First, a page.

Thursday, March 7, 2013

Keeping It Weird

Drive around Portland Oregon for any length of time and you'll see a phrase displayed all over town.  "Keep Portland Weird."  It's on bumper stickers, on telephone poles, and on the windows of the city's many used clothing stores.  Re-purposed clothing, I should say.  People here are proud of being weird.  Weird goes beyond looking and acting abnormal, it implies tolerance too.
For the most part, Portland is weird.  It unfortunately has serious bouts with intolerance, but time and the willingness to change will eventually help out in that department.
It is not all that uncommon to see the weird that people here feel the need to advocate.  Once I had the good fortune of taking some friends from out of town around my neighborhood and we chanced to see the unicycle riding bag piper who often plays the theme from Star Wars on his nightly rounds.
Weird Portlanders often push gender boundaries.  They do this with hair and clothing most often, but it is not all that out of the ordinary to have a transgendered grocery clerk or mechanic.  I'm certainly not saying that's weird, just that sometimes the weirdness comes with gender ambiguity.  Not that there is anything wrong with that.
Yesterday I saw a person in one of my local grocery stores that really typifies what I'm trying to say here.  A thin twenty something wearing Doc Martin boots with black-white striped leggings that were ripped in many places.  This Portlander had on a bright orange hooded sweat shirt and a dilapidated blue and yellow lace tutu.  Some of the lace was hanging on.  Because the hood was up I couldn't see said person's face.  When I finally did, it was impossible to tell the gender, not that it matters.  I did notice quite stark facial features: a large, pointed nose, gaunt cheeks, long chin.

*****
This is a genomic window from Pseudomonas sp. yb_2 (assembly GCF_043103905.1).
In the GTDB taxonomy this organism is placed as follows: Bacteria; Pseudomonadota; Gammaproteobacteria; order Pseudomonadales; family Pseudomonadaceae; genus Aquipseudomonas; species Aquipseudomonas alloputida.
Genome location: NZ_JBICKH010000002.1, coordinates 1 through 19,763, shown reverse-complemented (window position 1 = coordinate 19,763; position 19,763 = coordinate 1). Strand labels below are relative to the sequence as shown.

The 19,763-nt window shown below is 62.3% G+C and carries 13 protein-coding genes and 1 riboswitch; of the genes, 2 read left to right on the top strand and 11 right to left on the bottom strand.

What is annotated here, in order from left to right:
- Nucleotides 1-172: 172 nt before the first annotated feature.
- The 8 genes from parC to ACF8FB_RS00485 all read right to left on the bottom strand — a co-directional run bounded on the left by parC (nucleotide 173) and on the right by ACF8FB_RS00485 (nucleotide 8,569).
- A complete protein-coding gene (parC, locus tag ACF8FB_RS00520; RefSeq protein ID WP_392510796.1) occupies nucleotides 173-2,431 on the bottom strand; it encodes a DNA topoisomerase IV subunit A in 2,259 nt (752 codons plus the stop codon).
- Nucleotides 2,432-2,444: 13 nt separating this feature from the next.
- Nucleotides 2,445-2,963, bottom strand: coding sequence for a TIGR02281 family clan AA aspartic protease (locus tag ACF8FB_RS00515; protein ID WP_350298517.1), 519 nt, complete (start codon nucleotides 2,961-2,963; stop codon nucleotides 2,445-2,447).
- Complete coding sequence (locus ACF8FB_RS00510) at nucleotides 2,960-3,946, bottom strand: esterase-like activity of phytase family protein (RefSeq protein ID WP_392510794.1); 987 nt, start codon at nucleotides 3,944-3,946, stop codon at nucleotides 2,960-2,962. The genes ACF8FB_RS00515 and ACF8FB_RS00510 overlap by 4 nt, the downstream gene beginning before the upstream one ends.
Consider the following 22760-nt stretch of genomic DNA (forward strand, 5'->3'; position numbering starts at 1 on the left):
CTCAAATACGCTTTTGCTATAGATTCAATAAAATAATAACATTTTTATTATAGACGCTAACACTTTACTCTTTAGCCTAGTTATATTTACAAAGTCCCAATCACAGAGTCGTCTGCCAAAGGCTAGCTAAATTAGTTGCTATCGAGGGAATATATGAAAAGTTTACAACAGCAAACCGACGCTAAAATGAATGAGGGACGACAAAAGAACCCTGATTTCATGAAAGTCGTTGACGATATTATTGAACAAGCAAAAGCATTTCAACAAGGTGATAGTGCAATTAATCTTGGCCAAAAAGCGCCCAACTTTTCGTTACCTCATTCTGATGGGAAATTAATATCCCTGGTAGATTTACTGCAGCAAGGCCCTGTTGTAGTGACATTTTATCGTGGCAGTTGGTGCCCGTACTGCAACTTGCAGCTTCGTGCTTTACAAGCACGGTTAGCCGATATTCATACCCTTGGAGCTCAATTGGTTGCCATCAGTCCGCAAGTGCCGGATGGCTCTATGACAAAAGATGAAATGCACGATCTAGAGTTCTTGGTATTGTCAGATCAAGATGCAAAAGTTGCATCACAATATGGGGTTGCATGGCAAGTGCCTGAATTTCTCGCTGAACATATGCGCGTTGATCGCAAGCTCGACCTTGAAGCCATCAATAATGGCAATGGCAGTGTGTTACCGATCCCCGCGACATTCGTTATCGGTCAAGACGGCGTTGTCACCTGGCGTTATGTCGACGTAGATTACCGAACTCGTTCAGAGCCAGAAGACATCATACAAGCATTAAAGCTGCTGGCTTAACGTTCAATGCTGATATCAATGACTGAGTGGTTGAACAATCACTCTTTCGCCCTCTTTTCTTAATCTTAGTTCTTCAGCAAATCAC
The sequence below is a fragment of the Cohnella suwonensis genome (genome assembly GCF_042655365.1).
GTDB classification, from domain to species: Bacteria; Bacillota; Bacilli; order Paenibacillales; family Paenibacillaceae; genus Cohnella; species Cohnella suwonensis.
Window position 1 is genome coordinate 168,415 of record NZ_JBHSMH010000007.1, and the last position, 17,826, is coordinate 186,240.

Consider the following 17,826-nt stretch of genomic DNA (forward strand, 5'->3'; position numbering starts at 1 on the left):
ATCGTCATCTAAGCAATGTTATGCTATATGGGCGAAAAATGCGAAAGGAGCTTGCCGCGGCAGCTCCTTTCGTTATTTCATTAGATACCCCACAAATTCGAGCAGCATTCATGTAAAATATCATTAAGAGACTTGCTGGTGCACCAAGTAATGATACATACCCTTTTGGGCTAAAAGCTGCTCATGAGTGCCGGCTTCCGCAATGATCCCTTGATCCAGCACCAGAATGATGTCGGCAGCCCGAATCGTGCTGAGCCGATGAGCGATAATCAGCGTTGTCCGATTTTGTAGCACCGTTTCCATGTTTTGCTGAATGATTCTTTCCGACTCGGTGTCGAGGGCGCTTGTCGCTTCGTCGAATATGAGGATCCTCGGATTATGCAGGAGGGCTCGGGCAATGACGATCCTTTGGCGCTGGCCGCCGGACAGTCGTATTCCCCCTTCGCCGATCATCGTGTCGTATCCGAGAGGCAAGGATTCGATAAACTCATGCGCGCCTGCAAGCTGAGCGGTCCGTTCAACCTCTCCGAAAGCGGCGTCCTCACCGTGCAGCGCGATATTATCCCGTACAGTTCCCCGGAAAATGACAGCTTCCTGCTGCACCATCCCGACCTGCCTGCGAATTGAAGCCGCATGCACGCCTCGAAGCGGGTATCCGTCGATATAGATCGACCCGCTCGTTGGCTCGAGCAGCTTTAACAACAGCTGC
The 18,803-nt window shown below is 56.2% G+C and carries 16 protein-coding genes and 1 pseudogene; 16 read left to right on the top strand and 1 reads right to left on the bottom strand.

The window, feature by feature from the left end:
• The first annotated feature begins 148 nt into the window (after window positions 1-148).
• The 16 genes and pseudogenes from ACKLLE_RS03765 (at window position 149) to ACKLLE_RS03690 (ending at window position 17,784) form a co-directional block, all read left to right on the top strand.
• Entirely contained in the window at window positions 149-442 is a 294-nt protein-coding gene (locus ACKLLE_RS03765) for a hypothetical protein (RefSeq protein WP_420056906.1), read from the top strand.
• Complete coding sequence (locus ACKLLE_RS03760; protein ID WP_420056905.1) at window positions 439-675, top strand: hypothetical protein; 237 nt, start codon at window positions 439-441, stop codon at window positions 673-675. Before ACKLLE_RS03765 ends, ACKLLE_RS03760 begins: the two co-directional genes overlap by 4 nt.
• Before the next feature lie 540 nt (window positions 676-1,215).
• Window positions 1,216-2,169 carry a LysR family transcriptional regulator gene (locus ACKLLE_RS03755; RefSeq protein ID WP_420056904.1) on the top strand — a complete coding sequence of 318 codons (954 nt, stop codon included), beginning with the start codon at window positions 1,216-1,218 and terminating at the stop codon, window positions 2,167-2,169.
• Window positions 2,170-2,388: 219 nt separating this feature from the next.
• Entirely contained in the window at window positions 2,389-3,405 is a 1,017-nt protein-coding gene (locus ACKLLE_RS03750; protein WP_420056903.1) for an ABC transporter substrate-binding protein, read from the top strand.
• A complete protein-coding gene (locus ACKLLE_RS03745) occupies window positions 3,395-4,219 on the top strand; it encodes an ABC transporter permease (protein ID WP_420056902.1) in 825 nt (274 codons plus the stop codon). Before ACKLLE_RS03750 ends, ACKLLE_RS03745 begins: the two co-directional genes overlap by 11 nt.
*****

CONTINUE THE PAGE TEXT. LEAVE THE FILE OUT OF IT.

Whenever I think of Portland's little motto and see someone who is able to live up to the challenge I think about a nice warm, late Spring day in my senior year in college.  I was listening to someone speak  while reclining on the sprawling lawn of Kerkhoff Hall at UCLA. There was a small green podium designated for free speech there. It was 1969 and a young representative of the counter culture was positing about what young people 40 to 50 years in the future would be like.  What would be the "drug" of choice-would it be electrodes implanted in the head?  What would we, as children of the 60s have to deal with in the role of parents and grandparents?  We weren't thinking about the addictive powers of technology that day.  When I see Portland's finest weird folks I'm often transported back to that moment.  You know, my friend in the failing tutu would have been right at home that day on the green.

Sunday, March 3, 2013

Old Now

Sometimes, when I wake up in the morning, my thoughts are clear and clearer,

 The first recognizable thought is "I'm old now."


 I find wisdom in age, I find less anxiety, more acceptance.

 Crow's feet land on my eyes; light sketches line drawings.,


 I recall seeing the newly discovered,on back pages.

 More things mean less daily,

 Still others mean more nightly,

 Oldest In rooms I enter, I'm often the most experienced.

 At what? I take the time to find out.

 Yet my experience hardly encompasses anyone.  Do I appear an other?

 Is any deep-rooted truth with me?